Rob grew up in Vancouver, BC and attended the University of British Columbia, where he obtained his.  He lived and studied in Perth, Western Australia during his third year of university, which encouraged his love of traveling, leading him to trips throughout China, Australia, and Southeast Asia.  He soon discovered that he loved interacting with and learning about other cultures, as well as exploring beautiful and unfamiliar landscapes; both of these are what interest him the most about being a member of the Cameroon working group.  Rob is currently completing his Masters in Occupational Therapy at U of T, and is a member of the World Federation of Occupational Therapists student committee for U of T.


Damian Goring, B. Human Kinetics, BSc.OT (in progress)

Damian is currently a 4th year student at the University of British Columbia.  Previous to his current BSc.OT studies, he completed a Bachelors in Human Kinetics in 2002 at UBC.  In past clinical fieldwork placements, he has experienced the acute hospital, pediatric ABI and seating, community home health, and vocational rehabilitation.  In the future, he would like to gain a broad range of skills and eventually work in the community.  Damian was connected to the Cameroon ICDR project through Rob Corcoran who was a classmate during his Human Kinetics studies and a co-worker at special needs summer camps. 


Amy Caldwell, OT (C)

Amy has always been interested in working and volunteering for developing countries.  In 2001 she traveled to Mali, West Africa with Hands Across the Nations, a volunteer organization that continues to support a village outside of Mali.  More recently, in the fall of 2003, while in the Occupational Therapy program at the University of Toronto, she participated in an overseas placement and conducted a research project in Trinidad and Tobago. She has since graduated from Occupational Therapy and is currently helping with the development of the Professional Penpal Program.  


Soledad Silencieux

Soledad (Sole) has been a Speech-Language Pathologist for 4 years and has been working at Bridgepoint Health Hospital in Toronto for the past three years.  After attending the Working Groupís first fundraiser event, Sole learned more about the projects in progress here and in Cameroon, and wanted to get involved. She has always looked for ways to get involved in humanitarian work through her profession and this was the perfect opportunity!  She is eager to begin her participate as one of the partners in the Professional Pen-pal program.


Jennifer Roy

Jennifer is a physiotherapist working with people with stroke, Multiple Sclerosis and acquired brain injuries at the Toronto Rehabilitation Institute.  She also enjoys working with students and facilitating labs in the neuro unit of the PT program at U of T.  Jennifer wanted to get more involved in international health, to help out any way she could, and to learn more about Physiotherapy and rehabilitation in other countries, and the Cameroon Working Group provided the perfect opportunity for her to get started.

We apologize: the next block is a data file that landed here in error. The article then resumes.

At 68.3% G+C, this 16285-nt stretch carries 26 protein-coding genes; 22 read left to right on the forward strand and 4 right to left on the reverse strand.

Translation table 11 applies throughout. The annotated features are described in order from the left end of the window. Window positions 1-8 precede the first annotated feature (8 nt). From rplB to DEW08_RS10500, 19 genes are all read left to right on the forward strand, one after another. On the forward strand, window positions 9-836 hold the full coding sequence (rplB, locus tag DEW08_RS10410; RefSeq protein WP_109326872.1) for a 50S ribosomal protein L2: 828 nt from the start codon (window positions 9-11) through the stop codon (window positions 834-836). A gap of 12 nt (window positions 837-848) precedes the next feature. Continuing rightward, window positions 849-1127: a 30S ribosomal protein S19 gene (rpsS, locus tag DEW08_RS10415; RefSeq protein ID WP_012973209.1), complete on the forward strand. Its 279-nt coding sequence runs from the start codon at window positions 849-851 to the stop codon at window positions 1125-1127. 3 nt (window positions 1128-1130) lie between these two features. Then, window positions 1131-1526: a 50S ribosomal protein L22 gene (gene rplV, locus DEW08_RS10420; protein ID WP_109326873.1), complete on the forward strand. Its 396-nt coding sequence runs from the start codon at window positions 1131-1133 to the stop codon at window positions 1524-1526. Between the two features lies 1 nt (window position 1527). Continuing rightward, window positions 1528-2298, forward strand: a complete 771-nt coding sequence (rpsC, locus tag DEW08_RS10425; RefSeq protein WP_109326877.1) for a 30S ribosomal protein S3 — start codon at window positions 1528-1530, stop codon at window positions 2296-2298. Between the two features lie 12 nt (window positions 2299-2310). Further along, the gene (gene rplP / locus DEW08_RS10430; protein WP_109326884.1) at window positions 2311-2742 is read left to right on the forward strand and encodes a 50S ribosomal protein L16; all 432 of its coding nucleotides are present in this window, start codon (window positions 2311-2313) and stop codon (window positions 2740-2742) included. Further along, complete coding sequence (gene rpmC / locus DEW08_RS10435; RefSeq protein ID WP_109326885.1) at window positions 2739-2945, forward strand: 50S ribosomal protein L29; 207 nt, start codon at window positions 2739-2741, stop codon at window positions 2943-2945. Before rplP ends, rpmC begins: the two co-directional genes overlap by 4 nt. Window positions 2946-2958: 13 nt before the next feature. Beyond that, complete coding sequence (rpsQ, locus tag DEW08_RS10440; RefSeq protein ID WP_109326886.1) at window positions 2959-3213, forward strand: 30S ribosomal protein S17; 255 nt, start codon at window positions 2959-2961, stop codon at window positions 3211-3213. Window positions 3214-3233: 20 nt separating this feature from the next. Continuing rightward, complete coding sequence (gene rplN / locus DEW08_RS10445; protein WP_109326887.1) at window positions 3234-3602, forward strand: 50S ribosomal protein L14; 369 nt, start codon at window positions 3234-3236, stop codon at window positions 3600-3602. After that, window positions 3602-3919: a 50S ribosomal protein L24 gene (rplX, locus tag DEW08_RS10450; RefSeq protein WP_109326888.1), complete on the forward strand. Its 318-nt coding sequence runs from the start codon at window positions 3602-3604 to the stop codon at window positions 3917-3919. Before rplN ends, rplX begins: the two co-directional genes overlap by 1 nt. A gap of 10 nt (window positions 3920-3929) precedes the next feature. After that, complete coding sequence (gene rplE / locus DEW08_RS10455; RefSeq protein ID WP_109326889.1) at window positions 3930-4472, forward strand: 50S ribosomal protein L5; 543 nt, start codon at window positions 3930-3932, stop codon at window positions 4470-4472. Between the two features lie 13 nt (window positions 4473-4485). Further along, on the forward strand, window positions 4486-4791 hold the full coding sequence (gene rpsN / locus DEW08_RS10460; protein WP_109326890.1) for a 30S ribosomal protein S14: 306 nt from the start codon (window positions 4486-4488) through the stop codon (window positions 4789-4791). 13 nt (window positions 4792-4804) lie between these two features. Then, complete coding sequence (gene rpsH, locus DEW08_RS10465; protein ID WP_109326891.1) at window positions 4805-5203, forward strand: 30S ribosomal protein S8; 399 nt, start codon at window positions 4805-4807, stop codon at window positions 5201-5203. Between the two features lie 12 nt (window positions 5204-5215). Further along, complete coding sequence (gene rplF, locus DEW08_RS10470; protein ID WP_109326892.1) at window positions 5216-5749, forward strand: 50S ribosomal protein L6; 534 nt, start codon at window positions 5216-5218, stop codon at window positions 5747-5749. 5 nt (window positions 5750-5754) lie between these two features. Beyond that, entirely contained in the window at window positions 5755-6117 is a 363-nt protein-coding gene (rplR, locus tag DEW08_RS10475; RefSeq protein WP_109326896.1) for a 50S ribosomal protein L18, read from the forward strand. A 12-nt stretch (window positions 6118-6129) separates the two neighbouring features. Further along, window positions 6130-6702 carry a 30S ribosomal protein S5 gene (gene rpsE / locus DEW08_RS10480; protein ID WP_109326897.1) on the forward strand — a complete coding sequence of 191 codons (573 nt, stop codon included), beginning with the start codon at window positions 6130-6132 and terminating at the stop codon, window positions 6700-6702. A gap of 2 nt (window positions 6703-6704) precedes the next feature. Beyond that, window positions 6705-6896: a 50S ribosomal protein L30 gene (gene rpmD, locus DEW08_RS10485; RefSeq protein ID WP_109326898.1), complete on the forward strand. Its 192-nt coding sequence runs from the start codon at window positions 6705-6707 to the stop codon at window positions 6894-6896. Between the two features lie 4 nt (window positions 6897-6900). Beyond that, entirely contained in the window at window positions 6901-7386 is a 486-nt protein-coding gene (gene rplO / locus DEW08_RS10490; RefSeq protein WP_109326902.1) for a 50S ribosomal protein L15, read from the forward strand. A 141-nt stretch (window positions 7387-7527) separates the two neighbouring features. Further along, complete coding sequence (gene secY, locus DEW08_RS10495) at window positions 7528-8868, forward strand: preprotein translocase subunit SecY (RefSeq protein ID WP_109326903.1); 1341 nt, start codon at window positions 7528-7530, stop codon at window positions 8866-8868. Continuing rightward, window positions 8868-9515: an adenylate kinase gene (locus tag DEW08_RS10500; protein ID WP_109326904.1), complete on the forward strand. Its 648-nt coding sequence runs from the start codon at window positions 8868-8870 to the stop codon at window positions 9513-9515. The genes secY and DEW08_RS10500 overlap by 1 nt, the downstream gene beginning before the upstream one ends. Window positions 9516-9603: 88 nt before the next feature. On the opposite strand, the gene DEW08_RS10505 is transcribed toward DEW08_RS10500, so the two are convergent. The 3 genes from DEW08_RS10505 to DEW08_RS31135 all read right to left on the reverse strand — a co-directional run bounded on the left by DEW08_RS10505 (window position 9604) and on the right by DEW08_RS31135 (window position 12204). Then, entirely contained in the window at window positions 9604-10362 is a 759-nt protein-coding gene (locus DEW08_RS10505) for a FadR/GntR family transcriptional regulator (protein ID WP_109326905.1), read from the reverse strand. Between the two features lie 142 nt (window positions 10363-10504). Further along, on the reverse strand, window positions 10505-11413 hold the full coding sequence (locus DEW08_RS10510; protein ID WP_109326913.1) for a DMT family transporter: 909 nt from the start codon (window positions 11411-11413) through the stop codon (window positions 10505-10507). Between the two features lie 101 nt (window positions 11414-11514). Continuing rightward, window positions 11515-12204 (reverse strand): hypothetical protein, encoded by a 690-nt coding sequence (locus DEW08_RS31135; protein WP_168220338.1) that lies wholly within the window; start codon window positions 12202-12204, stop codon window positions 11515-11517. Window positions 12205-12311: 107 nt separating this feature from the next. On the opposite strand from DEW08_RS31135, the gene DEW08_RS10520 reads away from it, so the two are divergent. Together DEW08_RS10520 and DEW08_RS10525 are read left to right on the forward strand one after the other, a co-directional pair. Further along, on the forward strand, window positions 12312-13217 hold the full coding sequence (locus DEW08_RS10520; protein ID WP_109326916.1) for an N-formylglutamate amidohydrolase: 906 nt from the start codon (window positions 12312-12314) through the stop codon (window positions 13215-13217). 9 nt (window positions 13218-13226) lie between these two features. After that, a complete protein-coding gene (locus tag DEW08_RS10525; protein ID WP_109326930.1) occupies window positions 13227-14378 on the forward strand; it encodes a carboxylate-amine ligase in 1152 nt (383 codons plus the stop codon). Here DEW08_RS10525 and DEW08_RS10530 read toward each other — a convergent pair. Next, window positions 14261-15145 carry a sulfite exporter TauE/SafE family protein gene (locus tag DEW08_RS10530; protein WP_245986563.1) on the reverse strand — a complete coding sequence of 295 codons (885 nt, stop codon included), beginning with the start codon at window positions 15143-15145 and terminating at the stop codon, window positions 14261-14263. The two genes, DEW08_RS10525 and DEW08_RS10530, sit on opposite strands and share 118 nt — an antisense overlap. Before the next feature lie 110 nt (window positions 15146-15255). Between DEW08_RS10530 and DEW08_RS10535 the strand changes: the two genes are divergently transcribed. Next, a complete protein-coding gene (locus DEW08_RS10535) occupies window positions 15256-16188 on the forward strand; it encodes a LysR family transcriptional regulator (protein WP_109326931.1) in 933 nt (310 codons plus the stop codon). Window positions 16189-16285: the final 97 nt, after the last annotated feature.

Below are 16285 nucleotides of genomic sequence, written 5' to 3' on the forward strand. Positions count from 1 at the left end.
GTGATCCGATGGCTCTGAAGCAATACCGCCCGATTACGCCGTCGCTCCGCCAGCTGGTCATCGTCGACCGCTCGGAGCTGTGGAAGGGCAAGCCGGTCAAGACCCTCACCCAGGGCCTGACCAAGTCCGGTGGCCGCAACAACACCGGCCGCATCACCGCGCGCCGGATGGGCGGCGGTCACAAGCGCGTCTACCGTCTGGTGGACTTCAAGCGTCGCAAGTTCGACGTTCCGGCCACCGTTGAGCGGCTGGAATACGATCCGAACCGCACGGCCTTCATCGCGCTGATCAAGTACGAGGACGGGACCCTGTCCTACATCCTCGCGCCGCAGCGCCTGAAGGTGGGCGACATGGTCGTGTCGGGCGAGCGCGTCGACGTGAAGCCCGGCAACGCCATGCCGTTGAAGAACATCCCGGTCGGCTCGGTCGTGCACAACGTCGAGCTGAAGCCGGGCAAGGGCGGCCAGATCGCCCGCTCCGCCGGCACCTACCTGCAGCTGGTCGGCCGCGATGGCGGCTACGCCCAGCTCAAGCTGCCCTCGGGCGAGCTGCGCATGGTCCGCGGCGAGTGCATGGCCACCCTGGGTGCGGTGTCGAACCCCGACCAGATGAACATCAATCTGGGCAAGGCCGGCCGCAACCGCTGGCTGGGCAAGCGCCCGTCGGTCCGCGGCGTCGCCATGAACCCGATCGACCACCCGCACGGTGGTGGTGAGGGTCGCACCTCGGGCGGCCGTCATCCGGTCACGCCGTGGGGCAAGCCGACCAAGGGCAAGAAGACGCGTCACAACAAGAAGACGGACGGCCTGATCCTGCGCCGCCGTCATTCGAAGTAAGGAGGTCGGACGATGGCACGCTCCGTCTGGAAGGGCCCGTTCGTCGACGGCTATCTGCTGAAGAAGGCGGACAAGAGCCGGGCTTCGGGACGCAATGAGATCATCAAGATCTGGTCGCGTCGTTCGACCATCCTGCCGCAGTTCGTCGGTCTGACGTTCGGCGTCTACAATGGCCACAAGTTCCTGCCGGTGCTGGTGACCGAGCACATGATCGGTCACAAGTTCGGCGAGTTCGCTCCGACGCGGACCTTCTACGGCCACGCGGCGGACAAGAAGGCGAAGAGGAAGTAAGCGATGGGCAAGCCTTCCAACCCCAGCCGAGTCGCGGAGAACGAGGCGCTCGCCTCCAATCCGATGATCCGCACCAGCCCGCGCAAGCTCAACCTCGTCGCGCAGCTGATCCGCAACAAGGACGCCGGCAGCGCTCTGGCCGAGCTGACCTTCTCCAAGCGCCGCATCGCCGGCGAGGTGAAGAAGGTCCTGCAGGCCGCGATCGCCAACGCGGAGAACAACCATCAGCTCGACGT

Partners and Collaborators:


Cameroon Baptist Convention (CBC) Health Board

          Mbingo Baptist Hospital and Banso Baptist Hospital


We are actively developing relationships with other potential partners includng SAJOCAH rehabilitation Centre, and AWOV


Current Projects:


Mbingo and Banso Baptist Hospitals

Lead: Kate


The Cameroon Baptist Convention (CBC) Health Board Health Board runs two hospitals, both situated in the North-West Province of Cameroon. In addition to medical interventions, Mbingo Baptist Hospital and Banso Baptist Hospital both provide in-patient and out-patient Physiotherapy services.  Mbingo also provides prosthetics, and, in partnership with Christian Blind Mission International provides community-based rehabilitation (including vocational rehabilitation).  As well, Mbingo runs an integrated school for the deaf on its campus.


Concerns exist regarding services that are lacking for patients at Mbingo and Banso, resulting in compromises to their long-term function and quality of life.  On Kateís first trip to Cameroon as a volunteer at Mbingo, the Physiotherapy Department staff requested that she consider returning to provide them with further training. In particular, rehabilitation for burn injuries, hand injuries, and stroke were identified as areas where learning was needed.  As well, further support was needed in discharge planning for patients.


Kate returned to Mbingo in May, 2005, with the support of the ICDR, and stayed there until December. Lynn also came on this trip, and stayed in Cameroon for two weeks.  During this time Lynn had opportunity to spend time with the Community-Based Rehabilitation workers and to deepen our understanding of rehabilitation issues in this area, as well as the specific needs of staff and clients in this program.